Years ago back in the 80’s, at Apple, there were some leaks to the press. Executive management got vocally anxious about it. Our department then had to schedule a meeting with a vice-president who was going to come and tell us to stop leaking. Before the meeting I quickly made a bunch of labels with PRESS on them. We all put these on the backs of our Apple badges and put them on. We were all sitting around the big table when he came in and sat down. It took him a bit to notice what we were wearing. He looked around the table and laughed quietly and nervously. He then started to talk about generic security issues and not talking about secret stuff. One of the people at the table raised their hand and when recognized said, “it’s a weird ship that leaks from the top.” The VP didn’t smile. The general take on the situation in our building prior to this meeting was that higher ups had been talking about stuff for some financial advantage. In engineering we seemed to be pretty clear about keeping our mouths closed and resented being blamed for something we knew was happening elsewhere. Back then we felt free enough to stage what could be seen as an outright insubordination or disrespect to higher ups by mocking them in public. I don’t think Apple is now as it was then.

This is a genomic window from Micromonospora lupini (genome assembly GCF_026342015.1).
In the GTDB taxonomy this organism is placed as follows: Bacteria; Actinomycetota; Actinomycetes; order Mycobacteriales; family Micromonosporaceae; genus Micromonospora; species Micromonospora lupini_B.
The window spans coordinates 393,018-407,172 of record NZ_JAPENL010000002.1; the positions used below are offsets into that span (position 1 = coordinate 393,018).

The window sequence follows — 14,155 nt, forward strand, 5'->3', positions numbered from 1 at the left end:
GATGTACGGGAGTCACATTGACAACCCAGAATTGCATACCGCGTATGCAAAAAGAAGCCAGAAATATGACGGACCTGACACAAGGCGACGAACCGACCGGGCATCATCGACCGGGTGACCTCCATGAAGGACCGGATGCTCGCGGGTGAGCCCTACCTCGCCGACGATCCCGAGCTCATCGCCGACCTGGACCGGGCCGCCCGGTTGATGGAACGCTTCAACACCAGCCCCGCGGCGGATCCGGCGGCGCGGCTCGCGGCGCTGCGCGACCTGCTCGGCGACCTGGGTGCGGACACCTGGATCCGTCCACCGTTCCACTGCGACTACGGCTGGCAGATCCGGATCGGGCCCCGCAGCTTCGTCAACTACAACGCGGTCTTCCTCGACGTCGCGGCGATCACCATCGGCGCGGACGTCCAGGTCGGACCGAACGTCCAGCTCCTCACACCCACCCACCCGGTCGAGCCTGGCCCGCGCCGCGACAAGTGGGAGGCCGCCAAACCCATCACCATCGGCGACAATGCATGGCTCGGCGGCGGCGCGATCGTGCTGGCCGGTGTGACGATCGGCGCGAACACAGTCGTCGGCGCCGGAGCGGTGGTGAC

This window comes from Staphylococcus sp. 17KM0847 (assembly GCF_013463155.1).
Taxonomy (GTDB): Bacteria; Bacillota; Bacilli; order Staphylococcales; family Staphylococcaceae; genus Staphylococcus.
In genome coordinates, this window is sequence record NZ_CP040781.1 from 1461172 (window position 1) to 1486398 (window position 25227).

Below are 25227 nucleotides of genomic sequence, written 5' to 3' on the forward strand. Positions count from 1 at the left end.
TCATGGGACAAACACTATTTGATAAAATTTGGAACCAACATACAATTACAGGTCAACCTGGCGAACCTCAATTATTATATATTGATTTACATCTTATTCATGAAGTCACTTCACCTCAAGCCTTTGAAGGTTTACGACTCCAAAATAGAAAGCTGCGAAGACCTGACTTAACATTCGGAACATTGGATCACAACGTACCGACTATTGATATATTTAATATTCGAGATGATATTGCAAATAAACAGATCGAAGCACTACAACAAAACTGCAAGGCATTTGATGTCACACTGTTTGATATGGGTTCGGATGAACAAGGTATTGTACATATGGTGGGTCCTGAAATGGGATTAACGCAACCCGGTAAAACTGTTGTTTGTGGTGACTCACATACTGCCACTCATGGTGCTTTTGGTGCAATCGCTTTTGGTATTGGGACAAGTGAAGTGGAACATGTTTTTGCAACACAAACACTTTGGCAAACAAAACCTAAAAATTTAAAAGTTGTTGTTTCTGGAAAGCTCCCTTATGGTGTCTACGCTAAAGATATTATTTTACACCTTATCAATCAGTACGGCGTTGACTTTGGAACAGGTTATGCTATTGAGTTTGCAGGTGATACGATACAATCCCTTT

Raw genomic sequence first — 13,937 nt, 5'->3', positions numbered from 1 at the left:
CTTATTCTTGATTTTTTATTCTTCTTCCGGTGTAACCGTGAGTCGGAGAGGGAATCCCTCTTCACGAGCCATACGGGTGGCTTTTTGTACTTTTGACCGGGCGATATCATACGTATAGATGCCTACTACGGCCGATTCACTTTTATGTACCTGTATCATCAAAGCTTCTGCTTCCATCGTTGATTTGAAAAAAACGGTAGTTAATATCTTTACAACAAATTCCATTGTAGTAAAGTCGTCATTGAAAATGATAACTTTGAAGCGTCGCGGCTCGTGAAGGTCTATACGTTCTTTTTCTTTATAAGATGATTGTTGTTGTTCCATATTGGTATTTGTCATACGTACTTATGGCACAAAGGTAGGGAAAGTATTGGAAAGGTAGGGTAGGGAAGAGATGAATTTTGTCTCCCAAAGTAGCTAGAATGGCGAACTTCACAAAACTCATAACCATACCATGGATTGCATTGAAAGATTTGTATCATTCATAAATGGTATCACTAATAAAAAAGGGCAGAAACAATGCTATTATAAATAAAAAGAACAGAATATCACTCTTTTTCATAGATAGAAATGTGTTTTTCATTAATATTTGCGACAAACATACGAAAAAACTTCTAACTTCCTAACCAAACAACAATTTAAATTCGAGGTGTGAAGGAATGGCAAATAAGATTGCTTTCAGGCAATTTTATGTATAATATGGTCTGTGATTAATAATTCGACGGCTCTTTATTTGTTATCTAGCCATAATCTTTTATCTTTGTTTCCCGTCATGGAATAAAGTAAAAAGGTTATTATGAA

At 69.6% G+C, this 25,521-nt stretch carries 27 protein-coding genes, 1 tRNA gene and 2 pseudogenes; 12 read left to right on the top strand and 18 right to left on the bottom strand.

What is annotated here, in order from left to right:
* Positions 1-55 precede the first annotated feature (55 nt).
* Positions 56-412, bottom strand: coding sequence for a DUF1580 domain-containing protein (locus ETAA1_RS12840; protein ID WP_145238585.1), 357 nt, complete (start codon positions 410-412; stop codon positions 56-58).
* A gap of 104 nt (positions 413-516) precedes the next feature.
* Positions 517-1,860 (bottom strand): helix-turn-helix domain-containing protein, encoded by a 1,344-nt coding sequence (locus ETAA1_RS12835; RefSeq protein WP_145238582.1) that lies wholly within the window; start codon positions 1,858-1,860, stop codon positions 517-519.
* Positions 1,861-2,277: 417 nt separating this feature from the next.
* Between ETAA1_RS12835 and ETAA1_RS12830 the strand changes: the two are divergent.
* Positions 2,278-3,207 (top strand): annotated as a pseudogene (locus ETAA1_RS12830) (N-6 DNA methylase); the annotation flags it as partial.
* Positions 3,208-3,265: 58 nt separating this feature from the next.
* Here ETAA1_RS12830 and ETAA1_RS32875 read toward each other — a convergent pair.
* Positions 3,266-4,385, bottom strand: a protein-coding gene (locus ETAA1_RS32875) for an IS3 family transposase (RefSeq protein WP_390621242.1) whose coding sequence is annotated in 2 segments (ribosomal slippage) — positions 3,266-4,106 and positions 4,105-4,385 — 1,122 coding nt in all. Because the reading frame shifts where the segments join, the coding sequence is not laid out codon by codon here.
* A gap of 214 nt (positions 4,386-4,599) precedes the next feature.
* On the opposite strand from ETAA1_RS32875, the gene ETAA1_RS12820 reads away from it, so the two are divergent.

posted by njohnson23 at 11:40 AM on December 4, 2019 [13 favorites]

I've worked at companies that worked with Apple, Microsoft, Sony, and other large secretive corporations, but Apple was by far the worst. The other companies would make third party devs sign totally reasonable NDAs about not revealing specific details. But Apple's NDAs always hide every single possible detail and make it clear that they are sue happy. So if someone couldn't say what they were working on and went into a weird room with blacked out windows, you knew it was for Apple.
posted by JZig at 11:46 AM on December 4, 2019 [4 favorites]

What's worse at Apple is the internal curtains everywhere.

You can't talk to people on other teams about your project, they can't talk to you about theirs.
This stops people from being able to help each other. Managers have to set up explicit connections to allow talk across these barriers, and that doesn't happen much, or between the right people.
If your manager is out sick for weeks, as happened, you are stuck if you need something from another team.

Your badge gets you in some places and not others. On my first afternoon I couldn't even get to my desk. Later I got officially invited to meetings in other buildings through the calendar, but my badge wouldn't let me get to the meeting room. You need to fight to get yourself added to area access lists just to do your basic job, and the chilling effect further promotes siloization. We didn't even leave our building to talk to our own QA people in the next one over. I worked with a remote Ukranian QA team at another company and there was more communication with QA.